Saturday, June 05, 2010

EDUCATION AND ITS PURPOSES by Randy David

AFTER I FINISHED HIGH SCHOOL, THERE was only one career that my father had in mind for me: law. And there was only one school in which he thought I should get an education: the University of the Philippines. His lifelong dream was for me to follow in his footsteps. I had no problem embracing that dream. He was a fine lawyer, passionate about his profession. He believed that, with the right kind of training, I could be a great lawyer. In the eyes of my family, therefore, the whole purpose of my education was to continue my father’s legacy.

But his choice of UP puzzled me. My father was a product of Catholic schools. And like every parent with great ambitions for his children, he was not unaware of UP’s long-standing reputation as a spawning ground for atheists, communists and violent frat men. This did not bother him at all. He was of that generation for whom nation-building was a religion. He believed that a UP education would not only make me a good lawyer; it would also, more importantly, instill in me an enduring commitment to the Filipino nation. My father sent me to UP to make sure I would serve not just family but, above all, country.

UP introduced me not just to nationalism but to the broader world of learning, to the sheer pleasure of acquiring a new pair of eyes with every new paradigm. Before I realized it, I was cultivating intellectual interests that had nothing to do with a career in law. Literature, philosophy and the social sciences opened new horizons for me that I found intrinsically fulfilling. To cut a long story short, I ended up being a professor rather than a lawyer. My family had a hard time imagining how being a sociologist could be a profession.

There is a simple point to this story. Education means many things to many people. To a family, it spells the difference between being trapped in poverty and having a rewarding job. To a government, education is a crucial instrument for molding young people into productive and loyal citizens. But to teachers like me, education is, more than anything else, an open-ended adventure into the world of ideas. What appeals to me is not so much the practical task of forming professionals—important as that is—but the sense of exploration and discovery, of critique and experimentation that I try to nurture in my students. As a professor of many years, I have drawn more satisfaction from students who can look upon learning as the wondrous unfolding of a new world, than from those who spend all their time chasing after grades and honors.

I think the best possible condition for learning is precisely when students lose themselves in a subject enough to forget to ask what its practical value might be. By the same token, I also believe an educational system works best when it is able to do its work autonomously—that is, when it can resist co-optation by other institutional systems that seek to harness it to their own myopic agenda. This is not to say that an educational system can afford to be blind to demands from its environment. It is to say rather that an educational system can perceive more and respond better to complexity when it surveys its environment through the prism of its own function, rather than through the prisms of other systems. To do otherwise is to compromise the very meaning of education. Some examples might help to illustrate this.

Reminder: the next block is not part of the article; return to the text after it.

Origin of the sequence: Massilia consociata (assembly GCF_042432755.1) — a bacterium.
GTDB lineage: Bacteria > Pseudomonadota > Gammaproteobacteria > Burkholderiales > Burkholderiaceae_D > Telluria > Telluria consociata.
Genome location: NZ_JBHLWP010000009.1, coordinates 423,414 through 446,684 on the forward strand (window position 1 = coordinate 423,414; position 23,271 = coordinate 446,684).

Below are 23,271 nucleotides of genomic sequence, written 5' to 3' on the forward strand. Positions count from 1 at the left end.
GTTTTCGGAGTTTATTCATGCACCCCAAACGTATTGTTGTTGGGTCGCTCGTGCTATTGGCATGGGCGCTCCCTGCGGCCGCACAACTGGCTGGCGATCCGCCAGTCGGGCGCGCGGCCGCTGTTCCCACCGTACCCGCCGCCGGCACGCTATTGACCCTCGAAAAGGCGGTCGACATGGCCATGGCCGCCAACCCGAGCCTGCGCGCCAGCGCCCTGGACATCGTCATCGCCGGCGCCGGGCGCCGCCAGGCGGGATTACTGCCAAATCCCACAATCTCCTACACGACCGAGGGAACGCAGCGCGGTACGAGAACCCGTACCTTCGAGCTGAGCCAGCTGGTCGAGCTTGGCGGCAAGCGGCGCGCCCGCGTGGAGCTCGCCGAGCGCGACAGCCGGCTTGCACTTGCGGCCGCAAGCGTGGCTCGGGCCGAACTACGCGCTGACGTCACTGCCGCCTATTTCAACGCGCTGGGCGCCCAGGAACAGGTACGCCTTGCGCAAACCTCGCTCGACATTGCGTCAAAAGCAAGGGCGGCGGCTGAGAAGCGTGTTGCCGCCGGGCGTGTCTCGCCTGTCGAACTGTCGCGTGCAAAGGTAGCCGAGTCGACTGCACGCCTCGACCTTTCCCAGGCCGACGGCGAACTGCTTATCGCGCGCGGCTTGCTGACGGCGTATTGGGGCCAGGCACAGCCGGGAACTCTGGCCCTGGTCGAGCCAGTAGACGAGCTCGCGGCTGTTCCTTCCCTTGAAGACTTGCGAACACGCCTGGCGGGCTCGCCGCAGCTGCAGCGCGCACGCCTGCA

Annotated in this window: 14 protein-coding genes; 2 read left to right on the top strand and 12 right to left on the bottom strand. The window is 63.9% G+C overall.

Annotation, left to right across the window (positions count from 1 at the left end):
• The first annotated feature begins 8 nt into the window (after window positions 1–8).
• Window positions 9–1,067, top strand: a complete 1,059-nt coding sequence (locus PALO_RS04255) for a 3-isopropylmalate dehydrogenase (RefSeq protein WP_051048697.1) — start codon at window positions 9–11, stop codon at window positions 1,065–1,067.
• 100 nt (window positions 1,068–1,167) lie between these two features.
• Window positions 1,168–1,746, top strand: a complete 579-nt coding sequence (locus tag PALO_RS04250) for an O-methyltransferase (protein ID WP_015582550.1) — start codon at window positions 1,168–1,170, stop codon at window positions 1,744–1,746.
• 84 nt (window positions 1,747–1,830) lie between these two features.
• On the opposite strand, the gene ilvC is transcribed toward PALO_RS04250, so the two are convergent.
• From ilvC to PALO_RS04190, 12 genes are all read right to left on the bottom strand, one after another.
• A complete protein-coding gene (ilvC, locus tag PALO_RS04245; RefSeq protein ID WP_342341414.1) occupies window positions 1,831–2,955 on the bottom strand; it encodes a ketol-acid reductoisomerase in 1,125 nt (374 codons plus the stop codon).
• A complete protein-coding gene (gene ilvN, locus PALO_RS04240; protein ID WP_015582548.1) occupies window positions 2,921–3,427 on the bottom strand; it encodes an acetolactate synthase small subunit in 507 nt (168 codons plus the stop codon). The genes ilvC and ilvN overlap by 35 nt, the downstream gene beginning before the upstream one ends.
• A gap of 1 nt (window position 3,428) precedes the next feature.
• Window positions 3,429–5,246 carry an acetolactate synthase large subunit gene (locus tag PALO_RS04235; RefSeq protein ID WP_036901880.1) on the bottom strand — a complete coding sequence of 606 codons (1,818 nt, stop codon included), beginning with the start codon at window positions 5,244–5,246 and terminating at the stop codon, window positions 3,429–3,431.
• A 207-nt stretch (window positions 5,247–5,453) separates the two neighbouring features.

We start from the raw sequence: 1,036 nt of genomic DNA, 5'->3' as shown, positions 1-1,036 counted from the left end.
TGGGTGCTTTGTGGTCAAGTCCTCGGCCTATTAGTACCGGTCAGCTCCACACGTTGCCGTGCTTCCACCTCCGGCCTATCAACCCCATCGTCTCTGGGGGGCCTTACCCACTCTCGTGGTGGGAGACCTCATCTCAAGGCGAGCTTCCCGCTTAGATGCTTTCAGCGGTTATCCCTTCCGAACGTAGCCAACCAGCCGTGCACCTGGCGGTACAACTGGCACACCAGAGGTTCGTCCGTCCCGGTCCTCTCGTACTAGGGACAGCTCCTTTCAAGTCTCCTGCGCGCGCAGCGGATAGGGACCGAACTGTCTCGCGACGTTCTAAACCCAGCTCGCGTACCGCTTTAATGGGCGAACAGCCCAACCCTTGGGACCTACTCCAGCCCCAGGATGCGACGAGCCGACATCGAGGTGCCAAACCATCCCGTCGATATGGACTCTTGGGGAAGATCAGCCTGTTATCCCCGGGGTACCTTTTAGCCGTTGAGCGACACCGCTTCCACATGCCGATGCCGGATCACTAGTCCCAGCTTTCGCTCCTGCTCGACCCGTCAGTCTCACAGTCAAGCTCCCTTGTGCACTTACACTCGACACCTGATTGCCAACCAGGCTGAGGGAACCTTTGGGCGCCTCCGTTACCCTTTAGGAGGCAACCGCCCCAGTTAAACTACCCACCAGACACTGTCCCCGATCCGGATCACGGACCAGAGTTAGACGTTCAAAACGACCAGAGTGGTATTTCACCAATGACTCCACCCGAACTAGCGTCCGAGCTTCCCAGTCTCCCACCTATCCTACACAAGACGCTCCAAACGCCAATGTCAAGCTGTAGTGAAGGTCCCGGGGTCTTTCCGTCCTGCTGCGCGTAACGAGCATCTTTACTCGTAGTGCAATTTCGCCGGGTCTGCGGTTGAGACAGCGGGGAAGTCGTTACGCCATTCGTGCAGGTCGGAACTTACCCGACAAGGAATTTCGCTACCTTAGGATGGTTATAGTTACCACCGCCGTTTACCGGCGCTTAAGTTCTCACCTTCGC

Not too long ago, every college or university in the country tried to cash in on the thriving global market for nurses. Almost overnight, nursing schools sprouted or expanded, drawing scarce resources away from courses and degree programs that had no immediate market value. The curriculum was re-arranged to make room for those skills that were needed in hospitals abroad, while the general education courses were trimmed down to a minimum. Then, almost without warning, the nursing market crashed, leaving in its wake thousands of unemployed graduates and desperate students who had borrowed money to pay the high tuition being charged.

One would think this is a disguised blessing for a country where the health needs of the many have remained unattended. But the truth is that the local absorption of surplus nurses is not automatic. Hospital-based skills are very different from those needed in rural settings where the majority of underserved Filipinos live. This lack of fit has given us one of the greatest ironies of our time—an army of unemployed nurses waiting for work in a society where more than half of the people die without the benefit of health professional attention.

Yesterday, the demand was for nurses. Today, the call is for personnel for the fast-growing business and knowledge process outsourcing industry. This industry delivers more varied services than those associated with “call centers.” There is a growing demand for graduates who are not just proficient in English but also have basic training in computer applications, statistics project management, data analysis and interpretation. One can almost anticipate how schools may once again try to tinker with existing curricula—instead of, for instance, being content with offering supplementary certificate courses—just to accommodate this surge in demand from the latest employer.

Nothing could be more disastrous for a nation’s educational system than to fasten its curricula to whatever is the current flavor in a rapidly changing global market. The function of education is to prepare people to live in the future. If students were trained merely to live in the present, that would be tantamount to teaching them to live in the past.

Link: http://opinion.inquirer.net/inquireropinion/columns/view/20100605-273901/Education-and-its-purposes

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